CI/CD Deployment Flow From Azure to AWS

March 30, 2022

CI/CD Deployment Flow From Azure to AWS

What is CICD?

  • CICD stands for Continuous Integration and continuous deployment acts as a bridge between the development and operational environments.
  • It helps in facilitating the process, the application release, basically, build and deployment of
    latest features to the market with many checks without any manual intervention or avoiding long human hours to validate the code and proceed for final deployments.

What is Azure DevOps?

  • Azure DevOps Server is a Microsoft product that provides version control, reporting, requirements management, project management, automated builds, testing, and release management capabilities. It covers the entire application lifecycle and enables DevOps capabilities.

What is AWS CodeDeploy?

  • CodeDeploy is a deployment service that automates application deployments to Amazon EC2 instances, on-premises instances, serverless Lambda functions, or Amazon ECS services.

What is our use-case?

  • The current setup involves Continuous integration with Azure DevOps and Continuous Deployment with AWS Code Deploy.
  • As the development team is working and committing their code to AZURE Repos and the Application infrastructure is setup and running AWS.
  • The idea is to Setup a pipeline for all the Micro-services on Azure linked up with eh Azure-Repos, and final build artifacts will be pushed to S3 on successful build and code deploy to absorb the artifacts from S3 using AWS lambda and deploy on to production EC2 workloads.

Configuring Azure pipeline with Azure Repo on Microsoft Azure DevOps.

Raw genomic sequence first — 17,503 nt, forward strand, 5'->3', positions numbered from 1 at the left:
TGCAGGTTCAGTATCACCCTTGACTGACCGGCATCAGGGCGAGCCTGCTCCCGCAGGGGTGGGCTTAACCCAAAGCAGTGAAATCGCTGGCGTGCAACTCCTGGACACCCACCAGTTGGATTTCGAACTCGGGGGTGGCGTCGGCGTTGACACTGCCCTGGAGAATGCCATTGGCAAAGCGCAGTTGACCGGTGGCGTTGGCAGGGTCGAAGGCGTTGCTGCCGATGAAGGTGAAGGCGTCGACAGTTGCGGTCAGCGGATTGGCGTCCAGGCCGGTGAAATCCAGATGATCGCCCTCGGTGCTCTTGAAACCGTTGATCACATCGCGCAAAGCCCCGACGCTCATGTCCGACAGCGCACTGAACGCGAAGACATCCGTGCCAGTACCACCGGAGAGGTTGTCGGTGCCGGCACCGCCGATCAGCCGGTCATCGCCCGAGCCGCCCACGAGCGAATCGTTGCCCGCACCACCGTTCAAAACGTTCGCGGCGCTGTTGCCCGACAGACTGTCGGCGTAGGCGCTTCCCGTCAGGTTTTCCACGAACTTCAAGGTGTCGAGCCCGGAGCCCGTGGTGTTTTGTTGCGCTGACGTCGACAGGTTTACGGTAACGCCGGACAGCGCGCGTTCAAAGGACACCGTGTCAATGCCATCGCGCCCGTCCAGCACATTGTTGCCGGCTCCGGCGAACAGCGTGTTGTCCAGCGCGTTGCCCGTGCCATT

• Deployment Process.
    • The developer pushes the code into the Azure repository service, which triggers the Azure pipeline as how the azurepipline.yml file is structured.
    • Once successfully the Azure pipeline gets triggered, it will build the entire dotnet application code and artifact the entire application into zip files and drop them to S3.
    • An IAM user has been created and been used on the Azure pipeline to push the artifact from the Azure pipeline to AWS S3, and based on date of deployment, folder structure gets created on S3, and artifact gets
    • An AWS toolkit is installed on the Azure pipeline, which offers the option to dump the artifact to S3.
  • AWS Credential Setup.
    • Specifies the AWS credentials to be used by the task in the build agent environment.
    • You can specify credentials using a service endpoint (of type AWS) in the task configuration.
    • Once the Access key and Secret access keys are added to AzureDevops configuration. The pipeline will have access to the AWS resources with permissions provided to
      keys of the user.
  • AWS code deploys agent installation on the Servers
    • When an autoscaling group is being used to achieve high availability of the application for end user for automating deployment on ASG servers, we need to
      install the code deploy agent.
    • To install the agent on every new server that is launched by the AWS autoscaling group, we need to make use of the user data in the Launch template/Launch configuration.
    • So, the user data helps in installing the AWS code deploy agent during the server boot time and keeps the machine ready for any future deployments.
  • Click on the new pipeline setup on the azure pipelines page, which helps showing the version control configuration details. In this case it is, Azure Repos.
  • Once the Azure Repos Git YAML is selected, click on the classic editor, which leads to a YAML- based pipeline setup webpage.